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This car looks good from any angle. Note the clean installation of the plex headlight covers. The egg crate grille fits the opening perfectly. Visually, the car is seamless.
I talked to Bud Bourassa briefly. At this point he did not know about the internal engine modifications. It appears to be a 100-6 block from the long distributor. The carbs are HD8's and exhaust manifolds are tube with a heat shield wrap. The crankshaft dampener appears to be standard Healey. One modification I know and love are the Putzke's ìFahrspassî Bilstein Shocks. Bud mentioned that they were recently installed by the shop that has performed much of the work on the car.

To sum up, to the builder, this car was a work of passion. No detail was overlooked. The early SU model brass dashpot cap nuts on the HD8's, the 60's chrome finish brass Raydyot bullet mirrors, the compound curve headlight covers, the Healey blue paint job... this car doesnít miss a trick! The fact that the car was in a class with a 1957 D-Type Jaguar, a 1958 Ferrari 250 TR, a 1957 Maserati 300S, a 1958 Lotus 15, and a 1957 Aston-Martin DBR2 and other similar cars takes absolutely nothing away from this truly fine Healey special.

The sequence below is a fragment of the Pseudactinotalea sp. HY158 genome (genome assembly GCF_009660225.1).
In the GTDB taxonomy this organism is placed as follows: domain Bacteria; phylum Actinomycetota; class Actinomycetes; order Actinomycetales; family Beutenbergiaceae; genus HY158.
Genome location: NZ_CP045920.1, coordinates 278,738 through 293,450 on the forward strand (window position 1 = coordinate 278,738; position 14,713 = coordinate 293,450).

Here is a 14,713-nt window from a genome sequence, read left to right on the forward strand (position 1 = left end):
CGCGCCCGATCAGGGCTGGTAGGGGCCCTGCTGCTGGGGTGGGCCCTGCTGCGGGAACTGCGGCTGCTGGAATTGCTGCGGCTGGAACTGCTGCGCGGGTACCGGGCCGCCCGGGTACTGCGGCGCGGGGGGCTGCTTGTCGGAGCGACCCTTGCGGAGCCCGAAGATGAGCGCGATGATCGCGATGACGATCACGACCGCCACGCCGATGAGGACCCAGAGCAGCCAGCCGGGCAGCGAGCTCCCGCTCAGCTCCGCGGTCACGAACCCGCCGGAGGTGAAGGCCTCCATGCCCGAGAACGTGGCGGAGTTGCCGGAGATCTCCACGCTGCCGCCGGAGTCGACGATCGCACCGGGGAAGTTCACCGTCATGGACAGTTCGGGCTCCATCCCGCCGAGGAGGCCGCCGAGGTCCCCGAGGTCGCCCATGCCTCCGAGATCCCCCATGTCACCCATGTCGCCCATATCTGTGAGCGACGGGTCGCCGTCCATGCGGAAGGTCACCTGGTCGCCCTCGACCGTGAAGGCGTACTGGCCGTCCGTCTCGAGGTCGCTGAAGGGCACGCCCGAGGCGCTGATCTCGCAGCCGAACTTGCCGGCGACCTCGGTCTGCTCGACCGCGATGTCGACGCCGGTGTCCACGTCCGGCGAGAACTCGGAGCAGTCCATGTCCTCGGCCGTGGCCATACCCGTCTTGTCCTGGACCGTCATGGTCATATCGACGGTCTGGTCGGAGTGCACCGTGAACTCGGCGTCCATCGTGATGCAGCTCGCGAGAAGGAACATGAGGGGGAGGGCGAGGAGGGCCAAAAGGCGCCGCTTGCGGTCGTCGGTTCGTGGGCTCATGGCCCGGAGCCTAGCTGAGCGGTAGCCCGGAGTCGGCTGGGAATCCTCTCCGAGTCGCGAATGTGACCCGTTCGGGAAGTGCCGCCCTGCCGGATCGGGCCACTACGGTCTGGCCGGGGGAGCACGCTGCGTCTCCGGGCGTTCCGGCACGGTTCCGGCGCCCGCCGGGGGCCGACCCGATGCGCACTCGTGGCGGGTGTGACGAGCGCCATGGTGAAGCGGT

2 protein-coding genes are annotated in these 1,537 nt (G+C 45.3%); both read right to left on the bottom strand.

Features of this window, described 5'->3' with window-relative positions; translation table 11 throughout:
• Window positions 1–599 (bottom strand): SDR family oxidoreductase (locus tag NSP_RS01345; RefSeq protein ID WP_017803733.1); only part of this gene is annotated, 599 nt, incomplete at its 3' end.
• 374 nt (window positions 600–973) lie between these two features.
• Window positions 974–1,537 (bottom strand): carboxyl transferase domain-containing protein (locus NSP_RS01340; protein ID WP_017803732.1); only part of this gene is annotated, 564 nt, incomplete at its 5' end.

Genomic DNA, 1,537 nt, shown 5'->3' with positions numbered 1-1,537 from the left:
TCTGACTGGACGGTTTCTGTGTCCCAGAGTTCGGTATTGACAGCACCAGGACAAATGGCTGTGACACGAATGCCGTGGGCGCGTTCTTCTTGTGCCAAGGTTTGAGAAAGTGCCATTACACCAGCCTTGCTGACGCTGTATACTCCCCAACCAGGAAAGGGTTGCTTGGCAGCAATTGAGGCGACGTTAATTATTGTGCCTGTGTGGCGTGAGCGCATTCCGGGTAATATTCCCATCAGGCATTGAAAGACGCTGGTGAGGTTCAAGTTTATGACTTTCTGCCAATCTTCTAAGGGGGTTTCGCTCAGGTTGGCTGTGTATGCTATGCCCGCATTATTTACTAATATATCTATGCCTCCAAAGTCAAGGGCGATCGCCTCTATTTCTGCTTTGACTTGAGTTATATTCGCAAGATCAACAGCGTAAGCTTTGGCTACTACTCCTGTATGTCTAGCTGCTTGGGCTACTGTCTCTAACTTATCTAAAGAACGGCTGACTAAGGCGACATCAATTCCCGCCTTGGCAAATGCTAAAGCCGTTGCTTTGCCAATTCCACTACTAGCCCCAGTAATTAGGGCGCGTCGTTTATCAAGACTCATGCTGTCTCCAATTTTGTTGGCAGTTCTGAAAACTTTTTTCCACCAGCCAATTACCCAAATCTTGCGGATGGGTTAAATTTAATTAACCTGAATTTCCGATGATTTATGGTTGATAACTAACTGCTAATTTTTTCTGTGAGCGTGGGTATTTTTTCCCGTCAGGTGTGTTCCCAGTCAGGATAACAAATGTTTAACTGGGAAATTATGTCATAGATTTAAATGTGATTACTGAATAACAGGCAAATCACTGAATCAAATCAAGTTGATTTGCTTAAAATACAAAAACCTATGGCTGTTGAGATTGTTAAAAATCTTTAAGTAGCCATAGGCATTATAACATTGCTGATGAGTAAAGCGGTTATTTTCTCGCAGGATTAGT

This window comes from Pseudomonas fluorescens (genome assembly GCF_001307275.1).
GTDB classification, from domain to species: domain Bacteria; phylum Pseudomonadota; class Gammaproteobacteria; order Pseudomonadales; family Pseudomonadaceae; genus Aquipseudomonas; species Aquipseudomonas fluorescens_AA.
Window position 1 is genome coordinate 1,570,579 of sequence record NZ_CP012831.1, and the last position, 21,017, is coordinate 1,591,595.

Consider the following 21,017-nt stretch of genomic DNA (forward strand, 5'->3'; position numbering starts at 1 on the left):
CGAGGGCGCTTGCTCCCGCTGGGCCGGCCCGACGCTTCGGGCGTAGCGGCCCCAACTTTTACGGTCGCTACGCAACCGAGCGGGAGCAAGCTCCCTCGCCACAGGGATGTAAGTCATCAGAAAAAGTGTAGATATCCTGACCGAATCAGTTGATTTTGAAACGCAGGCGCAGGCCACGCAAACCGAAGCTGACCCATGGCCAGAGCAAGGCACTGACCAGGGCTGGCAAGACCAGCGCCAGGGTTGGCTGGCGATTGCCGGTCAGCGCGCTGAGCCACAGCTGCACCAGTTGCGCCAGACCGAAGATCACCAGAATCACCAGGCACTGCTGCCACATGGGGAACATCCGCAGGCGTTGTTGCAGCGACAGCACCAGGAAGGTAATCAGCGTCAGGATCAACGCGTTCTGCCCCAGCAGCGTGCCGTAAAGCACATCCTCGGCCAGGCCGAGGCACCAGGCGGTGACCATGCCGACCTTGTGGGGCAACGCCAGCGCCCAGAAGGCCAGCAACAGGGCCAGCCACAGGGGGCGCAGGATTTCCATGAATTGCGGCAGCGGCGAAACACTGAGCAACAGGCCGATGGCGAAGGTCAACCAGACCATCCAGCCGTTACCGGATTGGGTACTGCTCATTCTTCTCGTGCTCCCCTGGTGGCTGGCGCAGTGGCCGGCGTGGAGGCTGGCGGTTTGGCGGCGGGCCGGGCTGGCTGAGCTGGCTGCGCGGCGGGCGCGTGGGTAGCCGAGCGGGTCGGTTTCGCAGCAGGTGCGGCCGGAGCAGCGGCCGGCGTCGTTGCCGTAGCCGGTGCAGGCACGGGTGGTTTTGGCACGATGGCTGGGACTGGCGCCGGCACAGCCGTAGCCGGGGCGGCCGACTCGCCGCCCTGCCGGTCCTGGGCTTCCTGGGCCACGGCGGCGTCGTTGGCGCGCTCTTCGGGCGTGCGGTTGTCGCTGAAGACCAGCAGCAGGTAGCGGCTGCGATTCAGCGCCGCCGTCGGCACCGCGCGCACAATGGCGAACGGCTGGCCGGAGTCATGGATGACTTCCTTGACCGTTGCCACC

Too bad so few of our club members were in attendance. I saw Bob Humphreys, Mike & Susan Snow, Rick Snover and Randy Zoller. I think I saw Bob Kitterer and Sandy Leon or maybe it was those double Culligan Waters I was drinking. Regardless, if you were not there, you missed a great day.

Yes, Sandy & Mark were there on Sunday, and I saw the Kitterersí Bugeye in the car club corral. Randy Blum, Steve Kirby, Chris Segal, and Robert Juengst were also there, and Chuck & Debbie Sharpís 3000 was in the corral, too.

A sad note: I just learned, through a message forwarded to the vintage-race mailing list, that Bill Devin passed away at age 85 on November 22, after suffering a stroke on the 12th Devin was the creator of many gorgeous, fast cars, in-cluding Bourassaís Devin-Healey (above) and the famous Devin SS. The vintage racing community and motorsports enthusiasts in general mourn the loss of this automotive innovator who contributed so much to our sport.